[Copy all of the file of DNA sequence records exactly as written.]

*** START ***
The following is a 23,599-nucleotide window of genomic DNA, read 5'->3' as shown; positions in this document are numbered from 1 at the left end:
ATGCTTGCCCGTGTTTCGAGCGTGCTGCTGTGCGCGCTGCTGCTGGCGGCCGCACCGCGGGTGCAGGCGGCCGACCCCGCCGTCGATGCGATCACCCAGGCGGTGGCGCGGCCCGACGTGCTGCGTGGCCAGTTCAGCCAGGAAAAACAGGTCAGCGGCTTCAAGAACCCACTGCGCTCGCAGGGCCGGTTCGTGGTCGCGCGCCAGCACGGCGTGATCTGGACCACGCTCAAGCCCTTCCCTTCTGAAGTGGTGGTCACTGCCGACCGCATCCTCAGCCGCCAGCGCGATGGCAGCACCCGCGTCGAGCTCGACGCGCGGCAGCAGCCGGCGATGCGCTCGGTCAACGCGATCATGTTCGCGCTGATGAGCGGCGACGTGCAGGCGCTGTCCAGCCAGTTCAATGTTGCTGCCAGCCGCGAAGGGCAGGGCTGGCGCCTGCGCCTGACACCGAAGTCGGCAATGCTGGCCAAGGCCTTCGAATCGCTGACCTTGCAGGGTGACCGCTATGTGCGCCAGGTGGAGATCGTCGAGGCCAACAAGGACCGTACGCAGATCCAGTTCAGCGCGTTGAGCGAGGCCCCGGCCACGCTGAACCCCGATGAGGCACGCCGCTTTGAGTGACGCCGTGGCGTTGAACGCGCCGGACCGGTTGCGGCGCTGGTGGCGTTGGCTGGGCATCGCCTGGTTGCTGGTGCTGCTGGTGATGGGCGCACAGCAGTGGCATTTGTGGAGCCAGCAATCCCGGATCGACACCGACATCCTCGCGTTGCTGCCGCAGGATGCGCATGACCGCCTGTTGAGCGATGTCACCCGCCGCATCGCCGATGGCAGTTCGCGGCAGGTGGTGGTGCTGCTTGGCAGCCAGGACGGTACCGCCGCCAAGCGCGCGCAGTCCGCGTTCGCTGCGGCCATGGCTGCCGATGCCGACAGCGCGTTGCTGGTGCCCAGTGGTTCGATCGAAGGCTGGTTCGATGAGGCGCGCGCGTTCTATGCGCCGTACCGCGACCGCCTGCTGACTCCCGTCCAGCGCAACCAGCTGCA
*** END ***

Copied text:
The following is a 23,599-nucleotide window of genomic DNA, read 5'->3' as shown; positions in this document are numbered from 1 at the left end:
ATGCTTGCCCGTGTTTCGAGCGTGCTGCTGTGCGCGCTGCTGCTGGCGGCCGCACCGCGGGTGCAGGCGGCCGACCCCGCCGTCGATGCGATCACCCAGGCGGTGGCGCGGCCCGACGTGCTGCGTGGCCAGTTCAGCCAGGAAAAACAGGTCAGCGGCTTCAAGAACCCACTGCGCTCGCAGGGCCGGTTCGTGGTCGCGCGCCAGCACGGCGTGATCTGGACCACGCTCAAGCCCTTCCCTTCTGAAGTGGTGGTCACTGCCGACCGCATCCTCAGCCGCCAGCGCGATGGCAGCACCCGCGTCGAGCTCGACGCGCGGCAGCAGCCGGCGATGCGCTCGGTCAACGCGATCATGTTCGCGCTGATGAGCGGCGACGTGCAGGCGCTGTCCAGCCAGTTCAATGTTGCTGCCAGCCGCGAAGGGCAGGGCTGGCGCCTGCGCCTGACACCGAAGTCGGCAATGCTGGCCAAGGCCTTCGAATCGCTGACCTTGCAGGGTGACCGCTATGTGCGCCAGGTGGAGATCGTCGAGGCCAACAAGGACCGTACGCAGATCCAGTTCAGCGCGTTGAGCGAGGCCCCGGCCACGCTGAACCCCGATGAGGCACGCCGCTTTGAGTGACGCCGTGGCGTTGAACGCGCCGGACCGGTTGCGGCGCTGGTGGCGTTGGCTGGGCATCGCCTGGTTGCTGGTGCTGCTGGTGATGGGCGCACAGCAGTGGCATTTGTGGAGCCAGCAATCCCGGATCGACACCGACATCCTCGCGTTGCTGCCGCAGGATGCGCATGACCGCCTGTTGAGCGATGTCACCCGCCGCATCGCCGATGGCAGTTCGCGGCAGGTGGTGGTGCTGCTTGGCAGCCAGGACGGTACCGCCGCCAAGCGCGCGCAGTCCGCGTTCGCTGCGGCCATGGCTGCCGATGCCGACAGCGCGTTGCTGGTGCCCAGTGGTTCGATCGAAGGCTGGTTCGATGAGGCGCGCGCGTTCTATGCGCCGTACCGCGACCGCCTGCTGACTCCCGTCCAGCGCAACCAGCTGCA